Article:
On Monday, legendary folk singer and social justice activist Pete Seeger passed away. His death has sparked an outpouring of memories, reflections and tributes dedicated to a man whose music and lifelong struggle has inspired, and continues to inspire, generations of activists, artists, writers, educators, and other seekers of peace and justice.
Waging Nonviolence editor Bryan Farrell, for instance, was inspired to write Seeger after seeing the 2007 documentary The Power of Song — which profiles Seeger’s life and, in particular, his impact upon generations of young people. At the time, Bryan was thinking of getting into teaching and asked Seeger for advice. He responded by saying, “Don’t preach to kids. Get ‘em involved in stories, doing things, making things.” Now, in addition to editing for Waging Nonviolence, Bryan is teaching and he has the note — signed “old Pete” with a sketch of a banjo — framed by his desk as a reminder of how to be an effective educator.
Seeger was a prolific communicator — slowing down only in the last few years with his fan correspondence (particularly as the letters piled up with recent tributes like The Power of Song, Bruce Springsteen’s 2006 covers album and a 90th birthday celebration at Madison Square Garden in 2009). But he left a legacy of memories that continue to inspire. Below are only a few of the thousands of stories of Seeger that have surfaced on social media, in emails and on telephone calls and are all shared with the writer’s permission.
Michael Tisserand, writer
In 1986, I was in Iowa, halfway across the country on the Great Peace March, a nine-month anti-nuclear weapons demonstration. I wasn’t having a good morning. After 10 or so miles of walking I arrived at the lunch stop to discover a plastic bin of cold, broken hot dogs, a few bags of hot dog buns, and a big bowl of ketchup. As I stared at the mess, feeling sorry for myself, I heard a little sound behind me. Pete ambled up, took a hot dog, put it in a bun, and rejoined the march.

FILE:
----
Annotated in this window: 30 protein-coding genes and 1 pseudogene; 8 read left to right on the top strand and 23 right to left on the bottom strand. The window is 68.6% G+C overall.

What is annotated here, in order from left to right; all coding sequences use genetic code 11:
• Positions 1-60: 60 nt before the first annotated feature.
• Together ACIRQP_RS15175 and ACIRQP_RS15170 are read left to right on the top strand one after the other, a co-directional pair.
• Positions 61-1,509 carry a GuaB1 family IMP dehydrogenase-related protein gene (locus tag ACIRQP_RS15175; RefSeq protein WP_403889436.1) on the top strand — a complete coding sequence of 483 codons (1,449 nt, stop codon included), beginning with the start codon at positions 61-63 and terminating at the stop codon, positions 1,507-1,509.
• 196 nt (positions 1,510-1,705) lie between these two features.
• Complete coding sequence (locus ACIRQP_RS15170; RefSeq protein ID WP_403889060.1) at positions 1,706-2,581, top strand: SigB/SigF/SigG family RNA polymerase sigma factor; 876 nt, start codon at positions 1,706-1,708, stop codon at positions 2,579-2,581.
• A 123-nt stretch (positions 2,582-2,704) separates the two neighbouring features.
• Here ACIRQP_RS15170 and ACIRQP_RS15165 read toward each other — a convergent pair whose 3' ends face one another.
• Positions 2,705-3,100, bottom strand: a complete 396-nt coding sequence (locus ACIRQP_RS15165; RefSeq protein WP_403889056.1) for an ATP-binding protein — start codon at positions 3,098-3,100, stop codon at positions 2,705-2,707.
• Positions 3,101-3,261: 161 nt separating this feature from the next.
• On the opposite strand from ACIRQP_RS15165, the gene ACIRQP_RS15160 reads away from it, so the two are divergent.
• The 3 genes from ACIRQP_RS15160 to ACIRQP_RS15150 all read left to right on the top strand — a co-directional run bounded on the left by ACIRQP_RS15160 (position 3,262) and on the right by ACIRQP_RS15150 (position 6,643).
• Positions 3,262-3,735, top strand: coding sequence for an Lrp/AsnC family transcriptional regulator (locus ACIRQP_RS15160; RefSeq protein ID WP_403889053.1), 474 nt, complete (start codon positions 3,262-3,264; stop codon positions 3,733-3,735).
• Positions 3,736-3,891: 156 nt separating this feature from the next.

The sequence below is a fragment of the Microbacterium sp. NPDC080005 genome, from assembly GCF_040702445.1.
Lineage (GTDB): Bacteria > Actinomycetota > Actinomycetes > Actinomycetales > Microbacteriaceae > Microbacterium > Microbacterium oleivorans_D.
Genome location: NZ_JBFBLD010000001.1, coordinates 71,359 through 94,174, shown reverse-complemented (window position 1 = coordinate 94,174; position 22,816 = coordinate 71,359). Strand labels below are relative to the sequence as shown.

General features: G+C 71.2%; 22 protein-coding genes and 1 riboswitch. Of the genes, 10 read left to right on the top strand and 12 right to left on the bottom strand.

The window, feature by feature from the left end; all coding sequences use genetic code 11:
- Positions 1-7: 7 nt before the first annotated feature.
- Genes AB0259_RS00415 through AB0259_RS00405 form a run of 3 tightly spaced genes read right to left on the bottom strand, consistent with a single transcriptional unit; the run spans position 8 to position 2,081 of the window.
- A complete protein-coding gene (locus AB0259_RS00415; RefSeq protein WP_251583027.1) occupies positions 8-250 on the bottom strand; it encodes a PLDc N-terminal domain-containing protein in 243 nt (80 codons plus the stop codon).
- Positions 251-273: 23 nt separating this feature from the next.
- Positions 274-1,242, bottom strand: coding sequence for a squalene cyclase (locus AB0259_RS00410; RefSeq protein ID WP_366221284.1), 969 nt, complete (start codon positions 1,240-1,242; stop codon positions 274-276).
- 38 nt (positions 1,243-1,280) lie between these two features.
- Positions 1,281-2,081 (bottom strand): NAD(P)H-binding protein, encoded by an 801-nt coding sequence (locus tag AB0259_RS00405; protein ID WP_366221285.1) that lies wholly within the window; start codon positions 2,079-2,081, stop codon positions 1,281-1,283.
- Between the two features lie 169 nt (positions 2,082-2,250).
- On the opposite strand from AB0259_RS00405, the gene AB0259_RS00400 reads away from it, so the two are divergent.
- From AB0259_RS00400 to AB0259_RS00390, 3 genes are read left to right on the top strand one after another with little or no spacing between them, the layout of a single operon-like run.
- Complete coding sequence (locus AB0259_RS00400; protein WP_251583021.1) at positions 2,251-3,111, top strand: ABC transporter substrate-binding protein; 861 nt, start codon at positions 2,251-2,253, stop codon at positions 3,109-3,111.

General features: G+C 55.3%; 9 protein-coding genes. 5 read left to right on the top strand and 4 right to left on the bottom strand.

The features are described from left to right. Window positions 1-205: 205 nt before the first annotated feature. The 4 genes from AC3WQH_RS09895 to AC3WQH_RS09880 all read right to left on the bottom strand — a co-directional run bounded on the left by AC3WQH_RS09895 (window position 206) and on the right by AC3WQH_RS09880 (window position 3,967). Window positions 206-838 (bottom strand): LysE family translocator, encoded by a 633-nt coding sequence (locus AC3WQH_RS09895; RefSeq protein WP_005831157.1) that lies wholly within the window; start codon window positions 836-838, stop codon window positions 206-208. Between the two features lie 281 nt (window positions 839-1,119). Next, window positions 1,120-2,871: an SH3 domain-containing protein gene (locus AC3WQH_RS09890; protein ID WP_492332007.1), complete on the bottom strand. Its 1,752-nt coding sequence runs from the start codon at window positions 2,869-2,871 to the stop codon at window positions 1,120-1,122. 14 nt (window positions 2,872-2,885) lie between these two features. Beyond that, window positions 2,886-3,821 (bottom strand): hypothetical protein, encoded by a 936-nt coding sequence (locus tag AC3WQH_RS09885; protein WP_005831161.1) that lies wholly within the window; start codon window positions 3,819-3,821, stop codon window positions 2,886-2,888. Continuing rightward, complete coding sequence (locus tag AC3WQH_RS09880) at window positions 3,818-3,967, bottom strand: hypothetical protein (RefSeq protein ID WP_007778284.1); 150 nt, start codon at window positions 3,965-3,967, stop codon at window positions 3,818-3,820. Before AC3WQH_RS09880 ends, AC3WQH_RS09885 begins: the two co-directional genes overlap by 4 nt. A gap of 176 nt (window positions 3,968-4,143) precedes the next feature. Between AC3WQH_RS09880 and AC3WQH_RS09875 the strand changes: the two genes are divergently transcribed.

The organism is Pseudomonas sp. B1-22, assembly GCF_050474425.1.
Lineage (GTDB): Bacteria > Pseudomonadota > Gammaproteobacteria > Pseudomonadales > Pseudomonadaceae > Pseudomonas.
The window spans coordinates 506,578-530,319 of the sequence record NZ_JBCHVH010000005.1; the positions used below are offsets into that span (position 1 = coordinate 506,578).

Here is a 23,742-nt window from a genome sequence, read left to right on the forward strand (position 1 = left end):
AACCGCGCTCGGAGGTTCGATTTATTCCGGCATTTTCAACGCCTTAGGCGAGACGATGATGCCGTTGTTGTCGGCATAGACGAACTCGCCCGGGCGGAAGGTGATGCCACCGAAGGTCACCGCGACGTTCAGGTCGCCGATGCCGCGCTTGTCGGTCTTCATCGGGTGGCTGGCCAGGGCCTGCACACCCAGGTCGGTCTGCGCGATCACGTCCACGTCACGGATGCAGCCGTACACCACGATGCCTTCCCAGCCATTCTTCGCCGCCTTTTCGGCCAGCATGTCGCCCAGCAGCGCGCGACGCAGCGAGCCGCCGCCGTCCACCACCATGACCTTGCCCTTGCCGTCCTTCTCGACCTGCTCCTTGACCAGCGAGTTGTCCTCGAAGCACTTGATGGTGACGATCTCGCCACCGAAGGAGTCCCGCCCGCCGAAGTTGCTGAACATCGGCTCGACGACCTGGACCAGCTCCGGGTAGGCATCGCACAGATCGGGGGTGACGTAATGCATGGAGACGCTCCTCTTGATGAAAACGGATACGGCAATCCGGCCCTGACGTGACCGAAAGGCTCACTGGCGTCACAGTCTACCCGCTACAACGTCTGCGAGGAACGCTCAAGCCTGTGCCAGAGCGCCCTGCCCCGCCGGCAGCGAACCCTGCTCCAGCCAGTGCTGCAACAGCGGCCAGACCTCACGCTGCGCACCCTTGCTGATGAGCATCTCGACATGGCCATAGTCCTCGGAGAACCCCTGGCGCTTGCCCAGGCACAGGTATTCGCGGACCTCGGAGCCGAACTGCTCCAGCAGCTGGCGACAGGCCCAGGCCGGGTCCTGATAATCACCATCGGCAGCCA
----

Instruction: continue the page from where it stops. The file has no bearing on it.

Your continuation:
Alphonzo Terrell, youth leader & musician
I do not think I understood who I really was or what I wanted to do until I discovered Pete Seeger. To see him, at 92, leading a march down the center of Manhattan, uniting a crowd in song to champion the rights of ordinary people was a watershed moment in my life. He is the blueprint of an artist for peace in the United States and his gigantic heart will beat on inside the many of us who are fighting for the same vision.
Asha Bandele, writer, poet and organizer
My father and I live at opposite ends of the day. When I rise to write, at 3:00 a.m., he is only beginning to consider turning in for the night. As a young woman and emerging poet, at 3:00 a.m. I wrote tortured poems while my father strummed folk music in the back, often Pete Seeger’s. My father came of age in the 1950s when Seeger’s music, and Woody Guthrie’s, stood in defiant opposite to the House on UnAmerican Activities and other programs, policies and wars that undermined this nation’s experiment in democracy. I remember feeling strange then: Why couldn’t my father just listen to black singers like my friend’s parents? I wanted “Some Kind of Blue” not “Where Have All the Flowers Gone.” In my 40s now, I see what I could not then. As an adult, I found all kinds of music to love, including Pete Seeger’s because my father refused to be bounded by a world that told us how to speak, how to strum, how to sing our songs. Using Pete Seeger as the vessel, I was offered a larger, bolder vision of the world we share, one with shared listening and loving, musical and otherwise. It was that giving that allows me a more full understanding when I say to my daughter, as I did this January morning, sing with me baby, “This land is your land / This land is my land…”
Kazembe Balagun, project manager with the Rosa Luxemburg Stiftung New York Office and contributor to Imagine: Life in a Socialist USA.
As much of the debates on the Internet rages around cultural appropriation, maybe it is useful to remember that 1960s artists understood the power of the sharing. I’m just thinking about the number of Bob Dylan songs Black artists covered: The determination of “I Shall Be Released” by Nina Simone, the downright spookiness of “A Hard Rain’s Gonna Fall” by the Staple Singers and don’t even mention “All Along the Watch Tower” by Jimi Hendrix.